How to Start Managing an Established Team

Whether you’re a new hire or an existing manager taking on new team members, thought has been put into a fundamental structure change when you begin managing an established team. The best way for you get off on the right foot with your boss and the existing leadership team is to get a clear understanding of why you’ve been asked to take on this responsibility. Even if it’s a simple case of the previous manager leaving the company, you can still gain valuable insight as to the expectations for your new role. Keep these questions in mind as you take on the position:

  • What worked before the transition?
  • What didn’t?
  • How is success measured?

Once you have a better understanding of the expectations of the upper management, it’s time to talk to the people who have been most likely affected by this transition. Your new team members most likely feel a little uncertain about their future, so talking to them directly and as soon as you can will go a long way in earning their trust. Remember: your primary objective of these first one-on-one meetings should be to listen.

  • What is a typical day like?
  • What do they feels works and does not work within the team?
  • Where would they like to be in one year? Three years? Five years?

After you have gotten feedback from management and your team members, it’s time to get to work on what you hope to accomplish. Despite the fact that you’ve been given this new responsibility, you’re still on the “hot seat” until you prove your success – especially if this team has a lot of opportunities for growth. The best way to get everyone in sync with your plan is to write it up in a clear and concise way.

  • Create an objective for what your team will do, and how success will be measured.
  • List out tasks and key milestones.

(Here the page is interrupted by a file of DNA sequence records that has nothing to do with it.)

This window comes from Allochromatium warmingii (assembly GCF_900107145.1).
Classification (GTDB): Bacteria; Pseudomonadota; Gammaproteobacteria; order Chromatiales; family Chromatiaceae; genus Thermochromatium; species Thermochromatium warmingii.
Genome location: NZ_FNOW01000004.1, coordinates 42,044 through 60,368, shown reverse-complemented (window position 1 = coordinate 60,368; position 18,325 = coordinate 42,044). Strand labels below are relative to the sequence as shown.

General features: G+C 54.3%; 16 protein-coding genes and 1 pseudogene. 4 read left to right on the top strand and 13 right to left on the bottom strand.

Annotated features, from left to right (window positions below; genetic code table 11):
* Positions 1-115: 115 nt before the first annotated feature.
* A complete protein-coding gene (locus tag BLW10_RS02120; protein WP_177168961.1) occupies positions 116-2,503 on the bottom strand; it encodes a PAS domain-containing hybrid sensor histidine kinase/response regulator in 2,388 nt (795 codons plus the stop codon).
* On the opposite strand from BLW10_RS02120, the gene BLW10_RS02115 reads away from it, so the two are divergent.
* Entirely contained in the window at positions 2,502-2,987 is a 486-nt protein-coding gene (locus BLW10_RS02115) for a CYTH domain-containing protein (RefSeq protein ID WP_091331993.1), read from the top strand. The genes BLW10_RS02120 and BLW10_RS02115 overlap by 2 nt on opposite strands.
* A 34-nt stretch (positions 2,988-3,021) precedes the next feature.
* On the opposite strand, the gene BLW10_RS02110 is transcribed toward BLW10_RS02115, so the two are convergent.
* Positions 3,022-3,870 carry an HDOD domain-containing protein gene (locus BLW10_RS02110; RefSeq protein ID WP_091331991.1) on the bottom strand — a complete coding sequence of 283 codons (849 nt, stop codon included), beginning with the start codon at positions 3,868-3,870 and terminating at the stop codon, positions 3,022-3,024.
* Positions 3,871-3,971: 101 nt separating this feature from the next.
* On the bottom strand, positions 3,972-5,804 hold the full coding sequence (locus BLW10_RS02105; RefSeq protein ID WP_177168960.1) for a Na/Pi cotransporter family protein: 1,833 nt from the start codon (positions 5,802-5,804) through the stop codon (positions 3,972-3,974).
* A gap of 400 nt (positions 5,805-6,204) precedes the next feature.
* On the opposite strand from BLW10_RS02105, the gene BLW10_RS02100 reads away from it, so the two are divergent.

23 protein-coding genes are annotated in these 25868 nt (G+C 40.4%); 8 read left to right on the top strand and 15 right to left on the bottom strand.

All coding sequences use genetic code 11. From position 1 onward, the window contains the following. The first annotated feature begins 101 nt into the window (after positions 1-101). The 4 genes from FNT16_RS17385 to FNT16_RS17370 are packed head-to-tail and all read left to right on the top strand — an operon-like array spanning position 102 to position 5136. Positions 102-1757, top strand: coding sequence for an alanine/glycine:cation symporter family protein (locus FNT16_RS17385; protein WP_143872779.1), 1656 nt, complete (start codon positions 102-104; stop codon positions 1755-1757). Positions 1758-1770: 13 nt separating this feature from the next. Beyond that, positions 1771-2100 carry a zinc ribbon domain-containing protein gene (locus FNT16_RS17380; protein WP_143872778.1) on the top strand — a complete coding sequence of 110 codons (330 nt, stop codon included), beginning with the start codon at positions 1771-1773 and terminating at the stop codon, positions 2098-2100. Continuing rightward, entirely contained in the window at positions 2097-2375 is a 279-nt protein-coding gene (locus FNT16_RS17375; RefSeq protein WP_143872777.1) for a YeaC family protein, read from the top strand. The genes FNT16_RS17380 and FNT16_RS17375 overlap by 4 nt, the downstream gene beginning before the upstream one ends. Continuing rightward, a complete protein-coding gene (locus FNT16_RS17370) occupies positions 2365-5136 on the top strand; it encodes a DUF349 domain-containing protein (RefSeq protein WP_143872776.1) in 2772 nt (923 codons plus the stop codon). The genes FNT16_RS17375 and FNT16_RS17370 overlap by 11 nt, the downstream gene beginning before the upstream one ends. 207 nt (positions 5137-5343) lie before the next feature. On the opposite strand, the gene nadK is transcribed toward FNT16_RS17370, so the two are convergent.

• Attach measurable goals to each task.

When your draft is ready, set up time with your team members, your own manager, and any additional key stakeholders whose insight is valuable to your team. Incorporate their feedback if it will help you to reach your objective. Once you have buy-in and feel good about your plans, ask your manager for guidance on the best way to publish or share with the company as a whole. You want everyone to know how confident and excited you are about your new team. When preparing for your presentation, keep in mind:

  • What is it that your team does that no other team in the company can do?
  • How will your past experience help you to lead this team to success?
  • What are you most excited about with this team in the future?

As each big milestone comes up, work with your manager on the best way to keep everyone in touch with the progress you’ve made on team goals. Perhaps there is a recurring company meeting during which you could present a short update. Your team will feel empowered  that their efforts are being recognized and it will serve as a great motivation for all of you to reach your goals.

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